The long wait is over, and the Major League baseball season is finally underway. Because it’s a short season, you are going to have to move quickly with your roster adjustments if you want to finish on top in your league. Normally, you can be patient with a player off to a slow start, but that’s simply not the case in 2020. There’s no All-Star break and no second half of the season to redeem yourself.
The first step is to do an assessment on your draft. No baseball team roster is perfect, and no fantasy team roster is perfect. It’s likely that the team you drafted is strong in some areas and weak in others. You need to address the weaknesses as soon as possible. Then, by tweaking your team with trades or waiver wire pickups, you can shore up some of the weak areas and right the ship early on.
But how do you assess your team objectively and identify deficiencies? For the purpose of this column, I am going to discuss this from a rotisserie league perspective. If you’re playing in a H2H points league, it’s simple. You attempt to draft the players who will score the most points at each position. It doesn’t matter if a guy hits 40 home runs, or steals 40 bases. You just need enough points to win.
In Rotisserie leagues, it’s not so simple. If you draft from a cheat sheet listing the highest-ranked players, you might find out later that your team is stacked with stolen bases, but lacking in power. More likely, you might find you’re loaded with home run hitters, but your team is projected to hit .240 because you have the likes of Khris Davis, Joey Gallo, Miguel Sano and Matt Chapman rostered
In Roto leagues, you can’t be successful just drafting the highest-ranked players (as if you could actually do that). The shape of the production matters, too. You’re competing across 10 separate categories, so you need to know what you’re aiming for in each category in order to know whether you can keep pace. No owner can be first in all 10 categories, but you’d better be near the top in most.
For instance, if your team is in the top three in all 10 categories, you can feel confident of winning the league. However, if you’re at the bottom in more than one, or two categories, you’re in trouble. Again, you’re going to have to make the adjustments quickly in a 60-game season. To do this, you need to have targets in each category. I establish my targets based on results from the previous year.
I found a chart at CBS Sports showing the results from several 12-team leagues for the 2019 season, with the average results for each spot in the rankings for every category. Leagues vary, but this was useful information I used this to establish targets for each team I drafted before the COVID-19 shutdown. I adjusted the numbers, multiplying them by 37%, to reflect the shortened 60-game season.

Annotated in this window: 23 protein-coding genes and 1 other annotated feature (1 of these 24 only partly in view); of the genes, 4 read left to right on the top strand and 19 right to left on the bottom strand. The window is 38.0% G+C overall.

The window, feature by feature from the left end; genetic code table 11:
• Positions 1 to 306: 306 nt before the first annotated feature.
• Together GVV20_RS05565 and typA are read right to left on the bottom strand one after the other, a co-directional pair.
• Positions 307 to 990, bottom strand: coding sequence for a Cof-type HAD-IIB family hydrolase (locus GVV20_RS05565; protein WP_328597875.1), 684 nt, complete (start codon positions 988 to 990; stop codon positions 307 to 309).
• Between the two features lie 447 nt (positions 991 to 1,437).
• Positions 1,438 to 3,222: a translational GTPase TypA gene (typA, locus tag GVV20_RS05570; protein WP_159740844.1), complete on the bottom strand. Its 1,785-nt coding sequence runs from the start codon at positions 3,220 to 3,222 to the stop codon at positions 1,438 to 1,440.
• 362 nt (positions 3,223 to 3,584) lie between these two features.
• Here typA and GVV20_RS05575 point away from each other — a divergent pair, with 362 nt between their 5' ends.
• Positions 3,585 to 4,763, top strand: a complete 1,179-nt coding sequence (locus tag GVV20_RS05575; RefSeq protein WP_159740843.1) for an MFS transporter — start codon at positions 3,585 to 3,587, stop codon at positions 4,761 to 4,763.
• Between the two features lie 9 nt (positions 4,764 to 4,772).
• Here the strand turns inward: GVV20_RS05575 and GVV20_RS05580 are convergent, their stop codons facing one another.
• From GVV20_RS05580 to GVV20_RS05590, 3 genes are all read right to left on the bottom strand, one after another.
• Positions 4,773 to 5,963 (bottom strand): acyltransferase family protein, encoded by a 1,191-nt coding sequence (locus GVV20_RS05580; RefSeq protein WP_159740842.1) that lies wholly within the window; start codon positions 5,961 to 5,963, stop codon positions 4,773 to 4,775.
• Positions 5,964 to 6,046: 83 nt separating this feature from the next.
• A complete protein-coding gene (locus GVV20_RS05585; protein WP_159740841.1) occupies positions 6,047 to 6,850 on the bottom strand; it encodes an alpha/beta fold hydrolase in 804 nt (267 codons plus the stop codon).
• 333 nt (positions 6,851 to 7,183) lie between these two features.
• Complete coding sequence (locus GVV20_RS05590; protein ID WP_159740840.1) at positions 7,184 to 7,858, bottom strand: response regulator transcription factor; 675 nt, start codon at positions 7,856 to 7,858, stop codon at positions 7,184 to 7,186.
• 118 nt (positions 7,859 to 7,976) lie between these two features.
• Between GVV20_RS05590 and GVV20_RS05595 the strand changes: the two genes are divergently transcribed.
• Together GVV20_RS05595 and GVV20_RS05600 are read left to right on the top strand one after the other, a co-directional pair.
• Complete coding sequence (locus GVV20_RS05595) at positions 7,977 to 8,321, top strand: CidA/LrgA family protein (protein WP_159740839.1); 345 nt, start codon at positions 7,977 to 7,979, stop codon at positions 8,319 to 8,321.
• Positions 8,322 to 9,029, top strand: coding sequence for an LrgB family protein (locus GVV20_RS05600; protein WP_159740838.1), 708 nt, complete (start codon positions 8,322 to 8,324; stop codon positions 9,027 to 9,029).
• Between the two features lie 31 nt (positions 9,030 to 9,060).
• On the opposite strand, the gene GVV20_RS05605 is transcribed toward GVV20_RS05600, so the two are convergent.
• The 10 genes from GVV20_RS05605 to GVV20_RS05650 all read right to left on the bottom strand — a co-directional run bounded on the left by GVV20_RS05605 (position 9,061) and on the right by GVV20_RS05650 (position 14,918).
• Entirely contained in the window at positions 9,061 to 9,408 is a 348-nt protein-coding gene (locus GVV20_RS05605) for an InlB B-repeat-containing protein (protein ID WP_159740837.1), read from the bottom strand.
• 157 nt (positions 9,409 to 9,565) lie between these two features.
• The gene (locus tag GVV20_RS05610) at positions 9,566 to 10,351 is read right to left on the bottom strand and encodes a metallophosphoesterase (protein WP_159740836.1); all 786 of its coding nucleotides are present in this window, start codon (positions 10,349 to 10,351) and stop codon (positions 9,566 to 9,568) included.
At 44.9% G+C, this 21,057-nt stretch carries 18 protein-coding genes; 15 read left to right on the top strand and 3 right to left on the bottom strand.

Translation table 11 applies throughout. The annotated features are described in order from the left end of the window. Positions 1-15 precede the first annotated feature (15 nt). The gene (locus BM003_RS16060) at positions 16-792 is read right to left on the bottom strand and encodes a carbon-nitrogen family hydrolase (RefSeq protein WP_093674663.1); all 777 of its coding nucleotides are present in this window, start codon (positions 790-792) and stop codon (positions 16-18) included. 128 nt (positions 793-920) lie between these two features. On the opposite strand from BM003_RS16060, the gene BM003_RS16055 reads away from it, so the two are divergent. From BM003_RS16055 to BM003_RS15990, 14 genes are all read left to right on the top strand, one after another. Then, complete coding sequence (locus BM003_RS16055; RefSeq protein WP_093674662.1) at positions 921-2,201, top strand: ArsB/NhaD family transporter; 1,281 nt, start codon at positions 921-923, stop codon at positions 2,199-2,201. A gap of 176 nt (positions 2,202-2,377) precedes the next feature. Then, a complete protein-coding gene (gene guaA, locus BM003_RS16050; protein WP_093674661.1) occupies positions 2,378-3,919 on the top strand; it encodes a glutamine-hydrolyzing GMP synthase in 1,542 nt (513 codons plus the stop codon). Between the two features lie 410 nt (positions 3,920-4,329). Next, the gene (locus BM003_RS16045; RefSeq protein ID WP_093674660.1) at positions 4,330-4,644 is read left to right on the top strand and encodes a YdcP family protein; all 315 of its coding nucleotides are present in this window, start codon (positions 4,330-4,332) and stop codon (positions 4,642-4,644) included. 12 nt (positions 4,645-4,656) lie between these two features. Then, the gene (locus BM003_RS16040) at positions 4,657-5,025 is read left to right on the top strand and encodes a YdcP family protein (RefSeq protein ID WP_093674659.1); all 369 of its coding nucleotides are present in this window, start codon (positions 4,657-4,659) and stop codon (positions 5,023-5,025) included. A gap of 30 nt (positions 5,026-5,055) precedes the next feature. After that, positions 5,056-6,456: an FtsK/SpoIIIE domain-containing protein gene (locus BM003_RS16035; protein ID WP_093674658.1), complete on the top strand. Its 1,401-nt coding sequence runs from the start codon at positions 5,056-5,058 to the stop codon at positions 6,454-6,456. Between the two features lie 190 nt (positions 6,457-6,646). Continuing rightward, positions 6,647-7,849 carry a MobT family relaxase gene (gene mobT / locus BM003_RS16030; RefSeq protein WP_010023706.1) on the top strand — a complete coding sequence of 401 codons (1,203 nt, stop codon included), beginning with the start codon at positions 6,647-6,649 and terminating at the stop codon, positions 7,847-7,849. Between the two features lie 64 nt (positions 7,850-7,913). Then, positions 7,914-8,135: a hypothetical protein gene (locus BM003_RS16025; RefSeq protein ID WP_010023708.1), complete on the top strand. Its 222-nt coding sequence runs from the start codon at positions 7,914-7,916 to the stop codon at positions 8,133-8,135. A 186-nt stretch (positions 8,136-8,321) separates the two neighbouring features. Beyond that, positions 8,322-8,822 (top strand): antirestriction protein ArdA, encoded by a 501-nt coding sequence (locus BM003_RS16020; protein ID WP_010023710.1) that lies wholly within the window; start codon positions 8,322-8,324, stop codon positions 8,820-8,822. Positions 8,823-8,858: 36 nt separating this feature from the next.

What I did in February was looked at 2020 projections for each player on my roster and plugged my projections into the 10 categories. For 10-team leagues, you need to adjust the numbers slightly. Based on that information, I found out that one of my teams had so much power that I could trade Pete Alonso for Josh Hader and still finish at the top, or near the top, in home runs, runs and RBI.
I decided to do the same thing for a team I drafted last Saturday. Of course, I have to adjust the assumptions to account for the short season. This is easy enough. I will simply multiply the projected numbers by 37% for each counting stat (HR, runs, RBI, SB, wins, saves, strikeouts). After making my calculations, I determined that my biggest weakness was batting average.
A low batting average is an ongoing problem for me on most of my teams. My solution was to offer another owner a trade. I offered him Pete Alonso and Nick Solak for Anthony Rizzo and Mike Moustakas. Rizzo has never hit more than 32 home runs, but he has a career .273 batting average and drove in more than 100 runs the four of the past five years. The other owner accepted my trade offer.
There is certainly risk in this trade, as there is in any trade. Rizzo’s ailing back and been a problem for a few years, and he’s already missed time since summer training started. But Rizzo has been better than most in playing through his pain. He hasn’t played less than 140 games since 2012. And I’m banking on my assumption that his batting average will be at least 20 points higher than Alonso’s.
On the other hand, shipping Alonso off costs me in the power department. Alonso is projected to hit 16 home runs in this short season, while Rizzo is expected to hit eight. However, Moustakas, who is eligible at two positions is projected to hit 12. Power has been restored. Frankly, Moustakas sweetened the deal enough to make the offer work for me, mitigating some of the risk of Rizzo’s injury.
Another reason why I was excited to get Moustakas was that Anthony Rendon is listed as day-to-day on the Los Angeles Angels injury report and is likely to miss a few games. I can plug Moustakas in at third base. My point here is that things will change quickly in this crazy, short season. You must move just as quickly making adjustments on your team if you expect to win your league title.
At the risk of sounding repetitious, you simply have to check the waiver wire every day. “There’s gold in them thar hills”, was a famous quote from a character in Mark Twain’s 1892 novel The American Claimant. Perhaps, Twain was in one of the early fantasy baseball leagues. There’s gold in them thar waiver wires, and you need to be prospecting for it, just like the old prospectors did.
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